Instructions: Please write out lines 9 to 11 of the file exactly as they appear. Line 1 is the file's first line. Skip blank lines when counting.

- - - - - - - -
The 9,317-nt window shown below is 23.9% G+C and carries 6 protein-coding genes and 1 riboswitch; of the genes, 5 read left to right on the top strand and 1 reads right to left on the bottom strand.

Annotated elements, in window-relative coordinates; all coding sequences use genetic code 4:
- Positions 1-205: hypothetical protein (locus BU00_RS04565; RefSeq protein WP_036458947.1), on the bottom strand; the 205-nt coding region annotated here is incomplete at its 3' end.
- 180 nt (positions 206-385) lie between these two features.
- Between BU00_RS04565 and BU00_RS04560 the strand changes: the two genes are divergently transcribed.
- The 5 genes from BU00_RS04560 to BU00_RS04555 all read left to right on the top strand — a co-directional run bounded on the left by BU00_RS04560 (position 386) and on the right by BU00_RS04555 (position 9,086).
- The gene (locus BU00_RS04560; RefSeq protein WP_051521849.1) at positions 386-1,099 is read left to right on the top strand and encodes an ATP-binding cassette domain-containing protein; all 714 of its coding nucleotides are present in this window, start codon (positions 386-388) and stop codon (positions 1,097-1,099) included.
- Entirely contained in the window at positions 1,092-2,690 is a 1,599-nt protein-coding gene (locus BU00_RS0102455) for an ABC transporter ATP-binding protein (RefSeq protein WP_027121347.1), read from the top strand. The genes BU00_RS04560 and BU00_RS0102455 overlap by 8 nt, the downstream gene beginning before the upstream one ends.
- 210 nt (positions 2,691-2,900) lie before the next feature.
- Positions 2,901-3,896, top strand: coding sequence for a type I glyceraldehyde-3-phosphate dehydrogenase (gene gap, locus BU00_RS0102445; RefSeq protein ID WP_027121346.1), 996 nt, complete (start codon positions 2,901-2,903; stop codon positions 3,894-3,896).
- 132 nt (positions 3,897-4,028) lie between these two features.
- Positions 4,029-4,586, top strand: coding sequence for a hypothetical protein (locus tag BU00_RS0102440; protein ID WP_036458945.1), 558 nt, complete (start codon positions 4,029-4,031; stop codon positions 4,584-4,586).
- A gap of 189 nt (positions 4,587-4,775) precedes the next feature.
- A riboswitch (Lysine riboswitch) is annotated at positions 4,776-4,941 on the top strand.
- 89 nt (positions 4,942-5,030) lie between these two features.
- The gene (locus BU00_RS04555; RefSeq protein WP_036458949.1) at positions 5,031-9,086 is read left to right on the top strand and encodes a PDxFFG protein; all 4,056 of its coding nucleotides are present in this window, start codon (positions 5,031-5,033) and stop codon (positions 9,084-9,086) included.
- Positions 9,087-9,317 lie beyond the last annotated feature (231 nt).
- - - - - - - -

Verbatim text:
- 210 nt (positions 2,691-2,900) lie before the next feature.
- Positions 2,901-3,896, top strand: coding sequence for a type I glyceraldehyde-3-phosphate dehydrogenase (gene gap, locus BU00_RS0102445; RefSeq protein ID WP_027121346.1), 996 nt, complete (start codon positions 2,901-2,903; stop codon positions 3,894-3,896).
- 132 nt (positions 3,897-4,028) lie between these two features.